Play the Piano – Pedaling

    Published: 06-16-2009
    Views: 21,205
    Professional pianist Alex Wasserman demonstrates pedaling on the piano.

    Alex Wasserman

    Alexander Wasserman is a professional pianist and pedagogue whose performances include Suburban Symphony Orchestra, Cleveland, “Pianofest” , Peabody Institute, Los Angeles. He is on the faculty at the International School of Music (ISM) in Bethesda, where he teaches piano to all ages, levels, and styles. With a distinguished faculty of 55 teachers, ISM provides students with a rich music education experience. The ISM faculty’s friendly personalities, insightful approaches, and individually tailored teaching methods have helped students become complete and versatile musicians. ISM provides an atmosphere that is warm and supportive so every student can achieve his/her best.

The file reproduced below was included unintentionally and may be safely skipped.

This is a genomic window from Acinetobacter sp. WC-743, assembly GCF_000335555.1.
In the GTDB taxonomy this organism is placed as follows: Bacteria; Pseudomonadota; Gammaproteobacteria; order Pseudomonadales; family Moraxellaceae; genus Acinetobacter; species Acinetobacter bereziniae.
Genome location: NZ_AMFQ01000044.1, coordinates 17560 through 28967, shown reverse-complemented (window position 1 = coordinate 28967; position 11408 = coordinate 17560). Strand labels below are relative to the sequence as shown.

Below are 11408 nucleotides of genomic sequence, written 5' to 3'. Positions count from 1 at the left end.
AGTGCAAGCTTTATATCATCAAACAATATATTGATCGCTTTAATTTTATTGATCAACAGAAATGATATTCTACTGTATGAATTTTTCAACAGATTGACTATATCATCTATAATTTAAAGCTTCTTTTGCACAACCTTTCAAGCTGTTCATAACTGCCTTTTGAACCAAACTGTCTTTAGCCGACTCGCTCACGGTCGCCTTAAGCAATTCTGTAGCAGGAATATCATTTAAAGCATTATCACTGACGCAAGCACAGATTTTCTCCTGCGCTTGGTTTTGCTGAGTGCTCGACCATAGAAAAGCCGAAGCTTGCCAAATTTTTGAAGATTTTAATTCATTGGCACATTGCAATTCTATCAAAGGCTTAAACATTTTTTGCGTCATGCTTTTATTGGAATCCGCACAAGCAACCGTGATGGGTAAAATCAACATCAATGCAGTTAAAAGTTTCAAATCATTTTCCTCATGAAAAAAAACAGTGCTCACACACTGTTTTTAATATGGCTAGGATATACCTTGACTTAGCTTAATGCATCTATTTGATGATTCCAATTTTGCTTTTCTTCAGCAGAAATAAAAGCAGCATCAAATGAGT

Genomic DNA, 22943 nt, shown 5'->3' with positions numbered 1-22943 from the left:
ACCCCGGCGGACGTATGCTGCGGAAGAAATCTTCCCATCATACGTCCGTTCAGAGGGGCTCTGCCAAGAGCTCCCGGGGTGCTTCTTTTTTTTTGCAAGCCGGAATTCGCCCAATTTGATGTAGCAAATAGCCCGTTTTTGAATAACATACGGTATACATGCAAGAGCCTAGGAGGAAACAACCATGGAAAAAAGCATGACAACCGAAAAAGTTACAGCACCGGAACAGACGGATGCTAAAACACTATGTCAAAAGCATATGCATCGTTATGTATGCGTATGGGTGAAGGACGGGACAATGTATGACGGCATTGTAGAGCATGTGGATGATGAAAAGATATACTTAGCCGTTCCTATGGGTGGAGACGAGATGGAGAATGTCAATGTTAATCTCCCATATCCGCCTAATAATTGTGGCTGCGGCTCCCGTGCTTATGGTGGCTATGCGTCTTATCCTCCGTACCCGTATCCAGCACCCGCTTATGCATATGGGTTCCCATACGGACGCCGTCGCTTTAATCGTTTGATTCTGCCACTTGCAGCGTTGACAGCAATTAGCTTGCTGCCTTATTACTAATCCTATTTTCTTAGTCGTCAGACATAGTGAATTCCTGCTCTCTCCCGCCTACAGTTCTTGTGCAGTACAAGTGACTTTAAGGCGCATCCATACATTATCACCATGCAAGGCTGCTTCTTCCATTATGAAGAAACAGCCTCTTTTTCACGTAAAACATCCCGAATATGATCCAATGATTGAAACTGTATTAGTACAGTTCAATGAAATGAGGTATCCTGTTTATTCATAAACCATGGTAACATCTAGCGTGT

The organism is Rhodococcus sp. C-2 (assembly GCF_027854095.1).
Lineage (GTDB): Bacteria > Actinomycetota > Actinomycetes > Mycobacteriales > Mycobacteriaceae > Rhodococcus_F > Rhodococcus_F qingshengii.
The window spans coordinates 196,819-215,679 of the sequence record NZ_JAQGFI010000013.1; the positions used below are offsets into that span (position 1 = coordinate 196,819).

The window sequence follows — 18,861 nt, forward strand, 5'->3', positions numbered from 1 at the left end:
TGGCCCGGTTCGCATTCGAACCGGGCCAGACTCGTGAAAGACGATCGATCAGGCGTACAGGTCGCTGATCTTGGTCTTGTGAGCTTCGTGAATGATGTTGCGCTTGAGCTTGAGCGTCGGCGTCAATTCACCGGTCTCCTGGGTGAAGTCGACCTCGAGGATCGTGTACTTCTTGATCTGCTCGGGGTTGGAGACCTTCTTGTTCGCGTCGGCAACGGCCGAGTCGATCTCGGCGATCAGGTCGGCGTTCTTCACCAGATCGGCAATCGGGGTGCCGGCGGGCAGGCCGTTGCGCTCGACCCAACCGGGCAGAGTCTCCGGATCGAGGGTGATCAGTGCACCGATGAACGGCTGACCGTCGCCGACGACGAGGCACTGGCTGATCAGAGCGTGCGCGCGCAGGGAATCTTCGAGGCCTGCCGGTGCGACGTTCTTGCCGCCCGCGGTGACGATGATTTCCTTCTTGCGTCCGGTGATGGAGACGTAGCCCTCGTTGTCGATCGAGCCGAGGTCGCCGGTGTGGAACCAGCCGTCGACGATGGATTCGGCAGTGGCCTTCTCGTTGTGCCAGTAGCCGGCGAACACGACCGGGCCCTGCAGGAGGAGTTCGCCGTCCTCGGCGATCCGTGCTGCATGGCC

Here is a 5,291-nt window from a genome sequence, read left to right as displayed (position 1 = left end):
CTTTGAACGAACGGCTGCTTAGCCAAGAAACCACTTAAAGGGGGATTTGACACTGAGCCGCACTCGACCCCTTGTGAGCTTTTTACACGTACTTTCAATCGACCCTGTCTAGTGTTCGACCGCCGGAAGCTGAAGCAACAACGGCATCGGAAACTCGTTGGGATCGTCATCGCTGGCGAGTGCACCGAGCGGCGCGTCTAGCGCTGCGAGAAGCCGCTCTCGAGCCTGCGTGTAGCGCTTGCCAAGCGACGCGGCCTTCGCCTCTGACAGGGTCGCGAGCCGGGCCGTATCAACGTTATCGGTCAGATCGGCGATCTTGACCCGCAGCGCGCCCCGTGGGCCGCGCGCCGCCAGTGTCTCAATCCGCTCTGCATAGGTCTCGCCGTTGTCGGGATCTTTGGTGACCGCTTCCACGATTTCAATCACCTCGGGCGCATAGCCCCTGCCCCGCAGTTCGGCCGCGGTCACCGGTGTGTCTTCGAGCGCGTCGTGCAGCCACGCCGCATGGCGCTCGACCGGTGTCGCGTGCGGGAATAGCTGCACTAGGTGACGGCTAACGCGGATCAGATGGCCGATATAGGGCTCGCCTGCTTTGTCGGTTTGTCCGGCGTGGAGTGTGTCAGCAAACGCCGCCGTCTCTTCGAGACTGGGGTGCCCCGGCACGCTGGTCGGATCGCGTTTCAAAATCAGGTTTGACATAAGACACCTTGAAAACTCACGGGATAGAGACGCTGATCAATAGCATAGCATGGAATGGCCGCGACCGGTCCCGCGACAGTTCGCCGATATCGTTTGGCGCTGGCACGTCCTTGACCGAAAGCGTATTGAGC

Alexander Wasserman: My name is Alex Wasserman and we are talking about piano basics. Now I would like to talk about pedaling. On most pianos there are three pedals. The pedal on the very right lists the dampers on the strings so that each string can resonate. Notice how when I play this note, with the right pedal down, the sound is allowed to resonate in the piano until I lift the pedal when the dampers come back down. The left pedal softens the sound. This is what the piano sounds like with the left pedal down. If I were to release the left pedal, you would hear that it is slightly louder. The middle pedal is hardly ever used. The middle pedal acts essentially like the right pedal and that it lifts the dampers on the strings. However, it only lifts the dampers on the bottom half of the piano so that it is possible to sustain a bottom note while playing the top part of the piano without that ringing, sustaining sound. Here is an example of playing a piece with the pedal down. This is the Knock turn and D-Flat major by Frdric Chopin. Notice how the blending of the sonorities sounded very nice in that note. Let's try the same example without the pedal. You can hear that this music calls for that blending of sonorities with the pedal. Now on the other hand, some music is much better suited to being played without the pedal. Let's take the example of the Mozart Piano Sonata in C major. Now with the pedal. You can hear that blending of sonorities did not quite work in that piece. Different pieces are suited to different types of pedaling. Typically, classical music and Baroque music uses less pedal, while romantic and impressionistic music uses the most pedal. Next, we will be talking about performance.